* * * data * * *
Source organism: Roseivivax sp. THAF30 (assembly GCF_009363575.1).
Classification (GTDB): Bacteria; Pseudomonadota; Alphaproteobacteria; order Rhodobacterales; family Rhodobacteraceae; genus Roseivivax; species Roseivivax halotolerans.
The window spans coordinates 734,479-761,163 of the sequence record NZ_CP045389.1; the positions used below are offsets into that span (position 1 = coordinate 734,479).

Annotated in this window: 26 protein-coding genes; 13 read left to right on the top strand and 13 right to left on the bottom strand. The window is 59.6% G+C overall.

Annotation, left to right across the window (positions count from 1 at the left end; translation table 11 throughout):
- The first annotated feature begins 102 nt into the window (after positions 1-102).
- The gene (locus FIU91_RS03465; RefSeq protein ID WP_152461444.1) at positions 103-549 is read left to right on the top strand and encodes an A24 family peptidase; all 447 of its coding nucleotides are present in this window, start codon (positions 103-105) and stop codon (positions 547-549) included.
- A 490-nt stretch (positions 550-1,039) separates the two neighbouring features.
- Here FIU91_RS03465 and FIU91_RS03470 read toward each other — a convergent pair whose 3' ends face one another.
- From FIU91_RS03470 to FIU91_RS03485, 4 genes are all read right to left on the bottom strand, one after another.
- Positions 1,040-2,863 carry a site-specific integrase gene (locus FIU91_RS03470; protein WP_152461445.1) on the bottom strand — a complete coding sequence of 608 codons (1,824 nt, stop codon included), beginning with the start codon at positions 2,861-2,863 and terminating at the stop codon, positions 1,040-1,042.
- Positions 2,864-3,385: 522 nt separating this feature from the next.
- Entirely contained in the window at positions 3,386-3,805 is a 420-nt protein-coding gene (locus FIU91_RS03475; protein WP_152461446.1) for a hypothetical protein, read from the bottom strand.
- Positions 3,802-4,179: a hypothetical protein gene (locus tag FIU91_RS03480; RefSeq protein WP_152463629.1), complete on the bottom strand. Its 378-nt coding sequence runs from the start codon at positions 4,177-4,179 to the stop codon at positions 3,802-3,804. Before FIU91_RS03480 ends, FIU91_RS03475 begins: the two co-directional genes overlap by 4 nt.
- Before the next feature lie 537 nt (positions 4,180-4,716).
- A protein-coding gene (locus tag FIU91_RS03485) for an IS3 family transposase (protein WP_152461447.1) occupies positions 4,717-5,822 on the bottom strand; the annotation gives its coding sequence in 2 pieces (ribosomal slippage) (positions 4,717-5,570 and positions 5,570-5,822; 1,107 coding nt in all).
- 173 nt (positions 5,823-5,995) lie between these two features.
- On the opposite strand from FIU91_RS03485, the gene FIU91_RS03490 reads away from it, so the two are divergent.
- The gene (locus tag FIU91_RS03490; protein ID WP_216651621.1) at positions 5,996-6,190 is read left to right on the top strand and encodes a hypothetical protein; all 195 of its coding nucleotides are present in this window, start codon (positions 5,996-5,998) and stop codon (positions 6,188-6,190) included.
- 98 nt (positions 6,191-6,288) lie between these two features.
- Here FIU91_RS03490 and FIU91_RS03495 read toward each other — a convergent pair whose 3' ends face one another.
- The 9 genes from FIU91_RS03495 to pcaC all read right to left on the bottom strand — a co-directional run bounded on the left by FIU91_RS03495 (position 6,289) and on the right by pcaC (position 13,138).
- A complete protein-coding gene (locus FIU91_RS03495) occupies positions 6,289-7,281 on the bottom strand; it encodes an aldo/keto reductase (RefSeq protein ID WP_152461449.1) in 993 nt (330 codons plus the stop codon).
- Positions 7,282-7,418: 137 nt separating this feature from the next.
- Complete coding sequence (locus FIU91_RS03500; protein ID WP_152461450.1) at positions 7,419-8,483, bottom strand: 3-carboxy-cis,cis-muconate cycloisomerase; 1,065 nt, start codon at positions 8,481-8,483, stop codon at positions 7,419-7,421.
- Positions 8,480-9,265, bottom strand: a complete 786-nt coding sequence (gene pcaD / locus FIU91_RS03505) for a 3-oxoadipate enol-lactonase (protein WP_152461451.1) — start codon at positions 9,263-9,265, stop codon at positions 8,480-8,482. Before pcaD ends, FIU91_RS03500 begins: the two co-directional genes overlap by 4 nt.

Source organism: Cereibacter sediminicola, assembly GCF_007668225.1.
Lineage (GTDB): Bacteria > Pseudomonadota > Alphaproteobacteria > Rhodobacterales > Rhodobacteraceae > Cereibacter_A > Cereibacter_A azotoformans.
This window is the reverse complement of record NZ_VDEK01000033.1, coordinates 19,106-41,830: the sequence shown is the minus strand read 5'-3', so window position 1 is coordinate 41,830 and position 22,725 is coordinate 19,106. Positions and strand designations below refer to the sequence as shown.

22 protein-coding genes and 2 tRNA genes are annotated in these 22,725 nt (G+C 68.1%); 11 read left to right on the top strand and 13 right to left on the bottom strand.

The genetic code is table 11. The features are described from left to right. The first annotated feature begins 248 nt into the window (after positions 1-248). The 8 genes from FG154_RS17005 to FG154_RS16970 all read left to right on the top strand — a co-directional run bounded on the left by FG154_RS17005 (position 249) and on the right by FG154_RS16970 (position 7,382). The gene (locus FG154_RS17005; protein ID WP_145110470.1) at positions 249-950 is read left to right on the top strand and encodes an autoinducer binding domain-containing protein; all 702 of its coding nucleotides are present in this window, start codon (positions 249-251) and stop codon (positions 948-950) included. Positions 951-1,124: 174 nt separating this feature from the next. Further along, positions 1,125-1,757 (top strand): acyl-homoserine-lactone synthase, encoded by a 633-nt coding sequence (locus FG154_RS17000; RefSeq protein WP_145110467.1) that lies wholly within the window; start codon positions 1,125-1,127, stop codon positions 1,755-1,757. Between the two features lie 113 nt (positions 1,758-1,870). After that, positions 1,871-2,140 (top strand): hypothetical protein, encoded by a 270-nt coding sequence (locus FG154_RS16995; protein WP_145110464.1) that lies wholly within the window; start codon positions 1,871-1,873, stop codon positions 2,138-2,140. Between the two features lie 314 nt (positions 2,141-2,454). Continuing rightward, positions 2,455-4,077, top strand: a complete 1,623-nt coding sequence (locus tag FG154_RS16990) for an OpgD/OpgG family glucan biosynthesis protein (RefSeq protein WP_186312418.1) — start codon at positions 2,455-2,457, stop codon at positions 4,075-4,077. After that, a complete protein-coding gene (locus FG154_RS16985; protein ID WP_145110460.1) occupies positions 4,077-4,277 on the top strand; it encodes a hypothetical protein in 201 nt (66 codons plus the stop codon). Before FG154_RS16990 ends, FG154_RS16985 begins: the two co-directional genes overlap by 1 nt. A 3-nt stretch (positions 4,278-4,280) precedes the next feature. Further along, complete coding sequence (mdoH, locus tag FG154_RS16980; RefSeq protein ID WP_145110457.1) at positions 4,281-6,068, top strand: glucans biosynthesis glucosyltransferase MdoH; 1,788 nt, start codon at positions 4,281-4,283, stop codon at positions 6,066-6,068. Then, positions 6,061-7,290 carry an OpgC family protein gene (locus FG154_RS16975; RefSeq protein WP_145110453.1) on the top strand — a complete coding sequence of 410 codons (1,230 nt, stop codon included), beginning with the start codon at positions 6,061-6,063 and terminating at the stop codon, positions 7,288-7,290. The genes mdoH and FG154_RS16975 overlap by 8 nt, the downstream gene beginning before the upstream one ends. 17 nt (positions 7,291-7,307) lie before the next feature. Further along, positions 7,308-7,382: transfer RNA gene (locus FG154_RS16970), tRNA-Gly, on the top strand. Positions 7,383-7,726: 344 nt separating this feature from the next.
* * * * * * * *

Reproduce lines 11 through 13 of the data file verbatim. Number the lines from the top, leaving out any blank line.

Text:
- Positions 1,040-2,863 carry a site-specific integrase gene (locus FIU91_RS03470; protein WP_152461445.1) on the bottom strand — a complete coding sequence of 608 codons (1,824 nt, stop codon included), beginning with the start codon at positions 2,861-2,863 and terminating at the stop codon, positions 1,040-1,042.
- Positions 2,864-3,385: 522 nt separating this feature from the next.
- Entirely contained in the window at positions 3,386-3,805 is a 420-nt protein-coding gene (locus FIU91_RS03475; protein WP_152461446.1) for a hypothetical protein, read from the bottom strand.